One second your dogs are licking each other's faces, and the next they look like combatants on the Jerry Springer show. When a dog fight occurs, calm their butts down, assess injuries, and give some thought to what led to the fight.
Act calm and assume the position of pack leader. When your canines decide to throw down, your first reaction might be one of panic. Although you have a bunch of adrenaline pumping through your body, stay calm, don't yell and don't become physical with your pups.
Direct them into separate rooms. If the fight is completely over, leash your dogs and put their furry butts behind closed doors for a few moments. This isn't for punishment purposes -- you just want the wild rascals to calm down. Make sure they're done fighting before you leash them. If they're still posturing or going at it, wait until either they have quit or you've separated them from one another.
Check each pup's legs, chest, neck and facial area for injuries, as well as any other spot where the other dog's teeth could have made contact. Any open wound needs veterinary attention, mostly to prevent an infection from setting in. Don't rely on your pup to indicate an injury, especially just after the fight ended. He's probably still too worked up to fully realize he's injured.
Determine what led to the fight and, if possible, remove the causes. Sometimes dogs engage in canine fisticuffs because of dominance, fear or something similar. In other cases, they might have tangoed because they share a food bowl or one stole the other's favorite toy. You'll need separate food bowls and beds, and plenty of toys for them to choose from. Having two of every toy, or at least the ones they go really crazy over, is a good idea, too.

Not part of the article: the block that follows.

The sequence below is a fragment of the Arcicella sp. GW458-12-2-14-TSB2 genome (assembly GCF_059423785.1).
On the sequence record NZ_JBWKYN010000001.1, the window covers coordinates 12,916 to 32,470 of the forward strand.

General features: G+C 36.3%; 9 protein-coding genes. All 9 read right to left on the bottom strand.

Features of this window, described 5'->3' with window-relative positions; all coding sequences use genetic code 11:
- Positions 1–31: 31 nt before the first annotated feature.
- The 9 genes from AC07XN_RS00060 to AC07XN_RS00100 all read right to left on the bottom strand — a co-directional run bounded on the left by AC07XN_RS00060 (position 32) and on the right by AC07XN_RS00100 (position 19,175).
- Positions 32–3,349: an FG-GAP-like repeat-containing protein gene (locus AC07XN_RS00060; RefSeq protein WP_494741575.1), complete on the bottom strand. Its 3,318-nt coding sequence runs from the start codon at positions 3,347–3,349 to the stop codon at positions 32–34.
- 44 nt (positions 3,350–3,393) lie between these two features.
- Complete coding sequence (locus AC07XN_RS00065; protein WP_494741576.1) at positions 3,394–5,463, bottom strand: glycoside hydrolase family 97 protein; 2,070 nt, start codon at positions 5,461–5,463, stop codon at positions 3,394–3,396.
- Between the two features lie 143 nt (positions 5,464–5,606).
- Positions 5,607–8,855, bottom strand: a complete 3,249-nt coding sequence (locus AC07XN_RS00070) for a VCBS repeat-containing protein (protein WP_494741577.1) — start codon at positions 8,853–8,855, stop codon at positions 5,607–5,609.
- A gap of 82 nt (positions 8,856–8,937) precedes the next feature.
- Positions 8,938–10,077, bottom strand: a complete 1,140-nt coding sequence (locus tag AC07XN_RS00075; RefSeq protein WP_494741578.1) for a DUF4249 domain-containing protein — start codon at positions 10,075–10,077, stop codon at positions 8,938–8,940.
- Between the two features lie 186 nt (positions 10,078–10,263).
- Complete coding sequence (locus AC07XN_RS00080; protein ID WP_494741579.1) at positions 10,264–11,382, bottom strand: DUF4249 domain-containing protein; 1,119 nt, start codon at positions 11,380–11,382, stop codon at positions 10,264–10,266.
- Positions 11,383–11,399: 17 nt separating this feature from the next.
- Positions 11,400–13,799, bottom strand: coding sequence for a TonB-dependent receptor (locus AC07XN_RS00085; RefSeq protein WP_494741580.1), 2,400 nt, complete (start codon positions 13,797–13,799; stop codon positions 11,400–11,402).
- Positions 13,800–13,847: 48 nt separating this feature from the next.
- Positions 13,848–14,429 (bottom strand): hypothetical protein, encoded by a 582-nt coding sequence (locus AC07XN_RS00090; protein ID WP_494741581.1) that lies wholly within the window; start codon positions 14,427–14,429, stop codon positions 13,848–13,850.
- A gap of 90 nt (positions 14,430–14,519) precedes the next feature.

Introduce the dogs again. After you've checked your dogs over and calmed them down, go ahead and bring them back into the same room. Keep them leashed and keep an eye on them. They'll most likely sniff or look at one another, as if to say, "Let's be friends again."
Talk to your vet or a certified dog trainer if the fights continue. A one-time fight probably doesn't mean a whole lot and isn't something to get worked up about. But if the fights continue, something is wrong. The problem may stem from an undiagnosed medical problem or a behavioral problem, neither of which you should handle on your own.
- If you're worried about bringing your dogs back together after you separate them, put muzzles on them or keep them separated behind a baby gate until you talk to your vet.
- If another fight breaks out, never try to interrupt it physically. Spray water on the two brawlers or say a keyword that grabs their attention, such as, "Let's go for a ride."
- If your dog gets into a fight with another owner's dog, do not reintroduce them.
Located in Pittsburgh, Chris Miksen has been writing instructional articles on a wide range of topics for online publications since 2007. He currently owns and operates a vending business. Miksen has written a variety of technical and business articles throughout his writing career. He studied journalism at the Community College of Allegheny County.